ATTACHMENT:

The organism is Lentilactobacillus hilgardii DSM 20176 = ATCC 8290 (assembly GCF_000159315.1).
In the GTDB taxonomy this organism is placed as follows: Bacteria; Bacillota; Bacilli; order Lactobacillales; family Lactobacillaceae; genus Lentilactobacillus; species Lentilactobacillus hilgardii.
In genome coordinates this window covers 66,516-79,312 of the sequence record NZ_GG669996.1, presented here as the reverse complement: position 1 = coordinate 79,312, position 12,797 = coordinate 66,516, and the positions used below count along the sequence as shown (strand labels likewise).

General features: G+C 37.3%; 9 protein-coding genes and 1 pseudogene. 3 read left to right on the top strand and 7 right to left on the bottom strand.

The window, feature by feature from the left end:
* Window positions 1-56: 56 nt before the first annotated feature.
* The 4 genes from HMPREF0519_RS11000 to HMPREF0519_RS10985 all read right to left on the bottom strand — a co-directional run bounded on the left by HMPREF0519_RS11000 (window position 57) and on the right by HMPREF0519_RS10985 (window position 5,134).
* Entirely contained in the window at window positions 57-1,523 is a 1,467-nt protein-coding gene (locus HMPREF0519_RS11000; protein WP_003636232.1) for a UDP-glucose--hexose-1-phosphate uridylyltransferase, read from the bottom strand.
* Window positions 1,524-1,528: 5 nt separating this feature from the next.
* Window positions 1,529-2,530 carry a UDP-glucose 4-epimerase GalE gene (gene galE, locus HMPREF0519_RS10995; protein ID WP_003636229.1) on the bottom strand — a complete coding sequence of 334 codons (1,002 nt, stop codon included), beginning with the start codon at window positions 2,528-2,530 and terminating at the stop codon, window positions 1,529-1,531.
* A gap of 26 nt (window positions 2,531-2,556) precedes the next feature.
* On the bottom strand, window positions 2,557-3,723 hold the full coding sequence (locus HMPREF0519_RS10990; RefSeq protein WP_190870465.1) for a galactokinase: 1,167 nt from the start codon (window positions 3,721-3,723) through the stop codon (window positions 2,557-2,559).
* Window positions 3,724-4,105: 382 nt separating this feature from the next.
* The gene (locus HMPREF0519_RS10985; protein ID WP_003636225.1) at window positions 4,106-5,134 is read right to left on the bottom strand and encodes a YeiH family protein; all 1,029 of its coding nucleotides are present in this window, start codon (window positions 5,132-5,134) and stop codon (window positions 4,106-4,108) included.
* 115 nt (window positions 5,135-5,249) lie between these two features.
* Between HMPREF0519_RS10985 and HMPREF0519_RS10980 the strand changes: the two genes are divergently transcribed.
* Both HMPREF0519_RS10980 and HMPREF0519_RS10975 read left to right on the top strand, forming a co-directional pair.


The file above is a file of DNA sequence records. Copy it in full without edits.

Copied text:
The organism is Lentilactobacillus hilgardii DSM 20176 = ATCC 8290 (assembly GCF_000159315.1).
In the GTDB taxonomy this organism is placed as follows: Bacteria; Bacillota; Bacilli; order Lactobacillales; family Lactobacillaceae; genus Lentilactobacillus; species Lentilactobacillus hilgardii.
In genome coordinates this window covers 66,516-79,312 of the sequence record NZ_GG669996.1, presented here as the reverse complement: position 1 = coordinate 79,312, position 12,797 = coordinate 66,516, and the positions used below count along the sequence as shown (strand labels likewise).

General features: G+C 37.3%; 9 protein-coding genes and 1 pseudogene. 3 read left to right on the top strand and 7 right to left on the bottom strand.

The window, feature by feature from the left end:
* Window positions 1-56: 56 nt before the first annotated feature.
* The 4 genes from HMPREF0519_RS11000 to HMPREF0519_RS10985 all read right to left on the bottom strand — a co-directional run bounded on the left by HMPREF0519_RS11000 (window position 57) and on the right by HMPREF0519_RS10985 (window position 5,134).
* Entirely contained in the window at window positions 57-1,523 is a 1,467-nt protein-coding gene (locus HMPREF0519_RS11000; protein WP_003636232.1) for a UDP-glucose--hexose-1-phosphate uridylyltransferase, read from the bottom strand.
* Window positions 1,524-1,528: 5 nt separating this feature from the next.
* Window positions 1,529-2,530 carry a UDP-glucose 4-epimerase GalE gene (gene galE, locus HMPREF0519_RS10995; protein ID WP_003636229.1) on the bottom strand — a complete coding sequence of 334 codons (1,002 nt, stop codon included), beginning with the start codon at window positions 2,528-2,530 and terminating at the stop codon, window positions 1,529-1,531.
* A gap of 26 nt (window positions 2,531-2,556) precedes the next feature.
* On the bottom strand, window positions 2,557-3,723 hold the full coding sequence (locus HMPREF0519_RS10990; RefSeq protein WP_190870465.1) for a galactokinase: 1,167 nt from the start codon (window positions 3,721-3,723) through the stop codon (window positions 2,557-2,559).
* Window positions 3,724-4,105: 382 nt separating this feature from the next.
* The gene (locus HMPREF0519_RS10985; protein ID WP_003636225.1) at window positions 4,106-5,134 is read right to left on the bottom strand and encodes a YeiH family protein; all 1,029 of its coding nucleotides are present in this window, start codon (window positions 5,132-5,134) and stop codon (window positions 4,106-4,108) included.
* 115 nt (window positions 5,135-5,249) lie between these two features.
* Between HMPREF0519_RS10985 and HMPREF0519_RS10980 the strand changes: the two genes are divergently transcribed.
* Both HMPREF0519_RS10980 and HMPREF0519_RS10975 read left to right on the top strand, forming a co-directional pair.